Documenting their features, where I found them and which medium I was putting them into will help in the future to see differences in the samples.

Preparing the collected mushrooms and placing them in the corresponding mediums
Mushroom samples to make mycelium
Eight mushroom samples; some found, some bought.
Table of mushrooms and mediums

I placed all combinations in separate plastic ziplock bags to grow in a dark and warm place (24-27degrees celcius) to grow for a few days…

With all the samples ready, I left them in a warm, dark place to innoculate
With all the samples ready, I left them in a warm, dark place to innoculate
Biodesign Work in Progress

“Why don’t you just make it?”

If I want to work with mycelium and see how it grows and interacts with mediums then I might as well grow some myself-so I did.

Oyster mushrooms have one the easiest and fastest mycelium growth, so I picked some up from an Asian supermarket and after slicing them up  with some soaked cardboard I left them to grow happily*.

Set up:


Setting up my mycelium experiments at the ASCUS lab at Summerhall (see
  1. Found some cardboard with corrugated insides
  2. Ripped it up
  3. Soaked it in water for 20 minutes
  4. Make layers between corrugated cardboard, slices of oyster mushroom and flat cardboard in a plastic box


Four days, seven days and fourteen days

After four days hyphae had formed and were running down the corrugated cardboard. Seven days after the inoculation and the mycelium was growing happily, constructing a spongey circular around the original mushroom sample. Mould grew and spread between days seven and fourteen; probably due to the lack of sterile conditions under which I first inoculated the cardboard medium. Also, from checking on the mycelium growth without being cautious about sterile conditions meant bacteria would easily have flown in.

Positive outcomes:

  • It’s easy when you know how
  • Relatively simple process
  • Could be done with different mushrooms to see a variety of mycelium strains

Negative outcomes:

  • Need sterile conditions, could be difficult to do at home
  • Oyster mushroom mycelium is feathery, so not very strong, to continue might be good to find another more dense and strong mycelium to grow

Next steps…

  1. Find a collection of mushrooms from around Edinburgh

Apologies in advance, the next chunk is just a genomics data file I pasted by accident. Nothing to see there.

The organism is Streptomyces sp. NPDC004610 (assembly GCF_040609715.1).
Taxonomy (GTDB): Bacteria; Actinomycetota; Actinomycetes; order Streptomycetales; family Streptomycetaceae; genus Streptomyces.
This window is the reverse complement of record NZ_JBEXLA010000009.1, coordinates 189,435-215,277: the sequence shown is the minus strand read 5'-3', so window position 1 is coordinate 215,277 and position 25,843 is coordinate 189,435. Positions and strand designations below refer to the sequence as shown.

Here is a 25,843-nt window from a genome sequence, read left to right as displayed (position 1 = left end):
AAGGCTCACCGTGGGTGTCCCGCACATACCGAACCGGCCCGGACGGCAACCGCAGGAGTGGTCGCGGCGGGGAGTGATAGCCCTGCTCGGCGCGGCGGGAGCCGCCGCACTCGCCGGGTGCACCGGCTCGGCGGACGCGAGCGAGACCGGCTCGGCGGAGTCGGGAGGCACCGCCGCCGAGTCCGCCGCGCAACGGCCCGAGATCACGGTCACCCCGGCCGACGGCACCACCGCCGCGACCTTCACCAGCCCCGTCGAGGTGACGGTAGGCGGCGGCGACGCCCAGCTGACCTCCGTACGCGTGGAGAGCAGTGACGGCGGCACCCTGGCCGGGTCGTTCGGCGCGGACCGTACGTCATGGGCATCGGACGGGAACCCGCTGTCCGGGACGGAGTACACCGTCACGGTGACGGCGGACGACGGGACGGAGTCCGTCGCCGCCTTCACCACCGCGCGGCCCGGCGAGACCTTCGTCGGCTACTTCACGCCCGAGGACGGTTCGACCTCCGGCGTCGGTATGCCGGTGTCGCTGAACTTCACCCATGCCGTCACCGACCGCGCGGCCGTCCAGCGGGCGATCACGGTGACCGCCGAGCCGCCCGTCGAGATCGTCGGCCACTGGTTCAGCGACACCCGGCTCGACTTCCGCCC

2. Grow their mycelium on different mediums and document growth
  3. Speak to professionals about the best way to go about my project

*using the instructions from


Biodesign Work in Progress

Mycelium Futures

Back to mycelium! Throughout my research I have been astonished at the amount of research and opportunities that have been discovered with this material…and yet there is still so much more that could be done.

Some of the projects I came across started to get my inspiration cogs turning; first of all I was reminded of the work that Ecovative do in the States (using mycelium as a glue-like substance to hold together agricultural waste and use the product as a biodegradable packaging component). Then I came across Eric Klarenbeeks mycelium chair (filling a 3D printed structure with mycelium spawn on a medium of straw to make a dense but lightweight core) and a collection of work by the organisation Fungal Futures, which continue to open my eyes into the possible advances in material properties when working with mycelium and fungi.

Eric Klarenbeeks mycelium chair
The Hoitink Dress by Aniela Hoitink from Fungal Futures

My concern is that I could easily buy some grow-it-yourself mycelium spawn from Ecovative in New York for as little as $10, but then it would take five weeks, $40 and countless thousands of gallons of oil to transport it across the Atlantic Ocean to my studio in Edinburgh. Especially when I know that one can grow mycelium anywhere in the world depending on strain and medium.

My next challenge is to grow it myself and to discuss variations in how to go about it with those who are in the field, namely professors of mycology, engineers and scientists who have conducted similar research.

Some of the websites I have found most useful as part of my research so far:



There is a (Musical) Fungus Among Us